When Vesta Spivakovsky’s two-year-old daughter was kidnapped by her ex-husband, the child’s father, Vesta was left to deal with a crime that wasn’t recognised by the law in Russia. ‘Family kidnapping’ had no established legal recourse and in 2010, Vesta had no experience of dealing with government systems and authorities, which left her on a short leg in going up against her ex-husband, a powerful man with political connections in Russia. “My ex-husband decided to totally isolate me from my child, so I started fighting for my rights. At first, my writing was just to register the surreal experiences — it was a way of keeping my sanity. But then I started to realise that my personal story was bigger than myself. The syntactic nature of reality is that the world is made of words. Once we acknowledge what abuse is, we can always recognise it and move away. This is why it is so important to talk about violence and never keep silent.”
Her book, Louder than Silence, took six long years to write. In the book’s moving preface, she writes, “During this time, I have literally lived several different lives, and I can say that it was only scary to die the first three times. Thanks to the detailed ‘chronicle’ in the book, it is possible to trace back several of these transformations.”
The book not only narrates her survival story after being violently separated from her child but also touches upon the nuances of being a woman in the 21st century. “Apart from sharing my personal story, which itself made me terrified and vulnerable, the journey also helped me overcome victimisation. The book transformed one’s personal tragedy into a collective manifestation of the voices of thousands of women against domestic violence.”
On her own journey
After spending years in courtrooms, she became well-versed with the ways of the law and even headed an NGO called Women of Our City. “(I realised) it was impossible to make any political change without social education. Collective consciousness must be relieved from Stockholm Syndrome before it can demand a law from the State.” As she says in her preface, “The law will not change on its own. The law is you and me.”
In 2013 she left Russia, after facing multiple problems posed by her ex-husband to thwart her fight. She found that the legal system was a space where “money has power over human life” and left it behind to start her own journey — she travelled across Europe and Asia, and met people from different walks of life. She hosted public discussions on human rights, participated in a ‘without borders’ festival, facilitated family constellation groups and found that her pain was echoed by many parents around the world.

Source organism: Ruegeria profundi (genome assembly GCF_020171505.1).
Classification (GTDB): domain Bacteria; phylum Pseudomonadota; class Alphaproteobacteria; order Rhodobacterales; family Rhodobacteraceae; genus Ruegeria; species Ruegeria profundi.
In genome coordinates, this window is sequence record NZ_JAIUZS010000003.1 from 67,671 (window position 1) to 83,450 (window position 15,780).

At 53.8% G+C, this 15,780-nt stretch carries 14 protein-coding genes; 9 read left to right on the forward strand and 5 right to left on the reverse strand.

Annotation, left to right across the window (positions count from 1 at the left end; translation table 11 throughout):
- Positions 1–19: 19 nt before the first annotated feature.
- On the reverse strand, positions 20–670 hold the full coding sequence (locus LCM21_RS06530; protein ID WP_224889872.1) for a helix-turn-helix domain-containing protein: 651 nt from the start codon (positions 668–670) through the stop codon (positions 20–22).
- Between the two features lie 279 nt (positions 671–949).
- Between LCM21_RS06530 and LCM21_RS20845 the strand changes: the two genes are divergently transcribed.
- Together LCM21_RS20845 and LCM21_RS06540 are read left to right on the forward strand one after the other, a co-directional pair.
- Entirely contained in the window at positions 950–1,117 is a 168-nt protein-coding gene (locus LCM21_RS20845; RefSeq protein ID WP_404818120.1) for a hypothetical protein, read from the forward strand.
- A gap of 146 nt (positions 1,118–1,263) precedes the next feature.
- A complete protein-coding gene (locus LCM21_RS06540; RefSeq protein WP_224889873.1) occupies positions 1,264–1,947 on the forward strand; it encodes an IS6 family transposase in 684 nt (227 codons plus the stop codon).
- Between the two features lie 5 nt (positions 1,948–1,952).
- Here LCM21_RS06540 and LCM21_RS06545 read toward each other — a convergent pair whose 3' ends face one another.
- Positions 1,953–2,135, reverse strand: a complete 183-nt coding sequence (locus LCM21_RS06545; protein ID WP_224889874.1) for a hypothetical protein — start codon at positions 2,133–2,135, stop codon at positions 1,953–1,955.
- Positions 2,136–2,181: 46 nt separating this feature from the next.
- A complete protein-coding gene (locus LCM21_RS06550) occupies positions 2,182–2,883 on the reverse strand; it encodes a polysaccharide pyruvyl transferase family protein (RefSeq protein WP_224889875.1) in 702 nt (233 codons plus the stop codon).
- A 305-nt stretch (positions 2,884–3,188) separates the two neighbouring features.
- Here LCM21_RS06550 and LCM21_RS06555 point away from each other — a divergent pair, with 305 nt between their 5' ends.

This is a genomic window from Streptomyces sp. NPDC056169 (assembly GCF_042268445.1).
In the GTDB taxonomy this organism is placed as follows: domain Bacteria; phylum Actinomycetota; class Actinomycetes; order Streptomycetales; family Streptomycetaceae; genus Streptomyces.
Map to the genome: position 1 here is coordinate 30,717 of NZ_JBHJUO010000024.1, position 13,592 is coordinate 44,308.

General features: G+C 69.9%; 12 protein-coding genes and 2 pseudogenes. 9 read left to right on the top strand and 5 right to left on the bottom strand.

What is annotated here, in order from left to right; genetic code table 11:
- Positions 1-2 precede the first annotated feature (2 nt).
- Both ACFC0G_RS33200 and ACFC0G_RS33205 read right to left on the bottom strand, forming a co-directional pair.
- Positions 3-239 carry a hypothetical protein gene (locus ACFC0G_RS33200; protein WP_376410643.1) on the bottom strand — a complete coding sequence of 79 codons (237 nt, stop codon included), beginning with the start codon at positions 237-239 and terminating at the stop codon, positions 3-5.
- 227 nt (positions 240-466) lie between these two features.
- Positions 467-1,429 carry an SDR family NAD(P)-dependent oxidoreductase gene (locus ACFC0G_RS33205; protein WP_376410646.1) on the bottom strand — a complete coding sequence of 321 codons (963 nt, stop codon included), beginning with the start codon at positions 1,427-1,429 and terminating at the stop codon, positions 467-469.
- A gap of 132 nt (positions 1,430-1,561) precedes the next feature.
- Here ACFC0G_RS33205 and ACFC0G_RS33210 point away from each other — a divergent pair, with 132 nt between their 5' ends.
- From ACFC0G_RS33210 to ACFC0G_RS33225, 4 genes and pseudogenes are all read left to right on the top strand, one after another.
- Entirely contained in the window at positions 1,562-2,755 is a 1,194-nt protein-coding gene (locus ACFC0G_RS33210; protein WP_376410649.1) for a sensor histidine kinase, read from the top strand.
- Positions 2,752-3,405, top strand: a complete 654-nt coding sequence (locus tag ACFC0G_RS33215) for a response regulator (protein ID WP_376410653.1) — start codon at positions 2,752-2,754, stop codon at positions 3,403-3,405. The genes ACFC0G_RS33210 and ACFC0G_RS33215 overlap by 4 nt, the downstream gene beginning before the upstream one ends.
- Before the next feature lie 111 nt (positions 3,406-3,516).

“I met women with similar cases, fighting for the right to raise their own children, all over the world, but mostly in Russia, Belarus and Ukraine. This also happens in international marriages a lot.”
While Louder than Silence is written in Russian, the contents of the book are taking the author around the world because “structural violence affects women worldwide. Women and children who experience domestic violence cannot understand that it is really happening; they experience pain, trauma, fear and shame. They cannot believe that a ‘loving partner’ abuses them so cruelly, so they hide internal and external bruises, and lose touch with their kids, friends and family. When they get depressed or confused or talk, they are often blamed or not even counted. And it’s considered embarrassing and socially unacceptable to speak out. Victims remain invisible. I want to translate my book and publish it to inspire the women all over the world to not remain silent and become visible.”
The non-fiction novel makes observations about the legal, political and mental state of modern Russian society through the story of one mother fighting for her rights. “They say hardship makes you stronger but that’s bullshit. You are already strong. This book is full of my personal and spiritual insights which had to be discovered while suffering through the separation from my own child.”
A call for resistance
“Amnesty International called 2018 ‘The Year of Female Resistance.’ In 2018, women around the world were at the forefront of the fight for human rights. In India and South Africa, thousands took to the streets in protest against widespread sexual violence. In Saudi Arabia and Iran, activists, under the threat of arrest, resisted infringement of their rights, demanding the right to drive a car and take off the hijab. In Argentina, Ireland and Poland, mass demonstrations were held demanding the abolition of repressive abortion laws. In the United States, Europe and Japan, millions advanced to the second-ever women’s march in the world, inspired by the #MeToo movement against misogyny and violence. This global movement has not bypassed Russia — women have risen against sexual harassment and domestic violence,” says Vesta, with passion punctuating her words.
Her grouse remains that the majority of people from Russia still have not heard of family abduction and PAS (Parental Alienation Syndrome), which is a problem that doesn’t affect women alone — her fight is also for fathers who are illegally separated from their children.
While travelling in India, she found herself feeling surprised by how women can be oppressed so much in a country where “men still worship the goddesses.” To women facing violence in silence, she says: “you are not only facing your attacker, but 10,000years of historic domination. It’s time to call Kali; I see the liberalisation of women as the collective manifestation of female anger and resistance — women must consolidate their voices. It’s time to get ‘ungovernable’ by toxic masculinity, in a way of making this world a better and safer place. Meanwhile, we can only heal the society by healing ourselves.”
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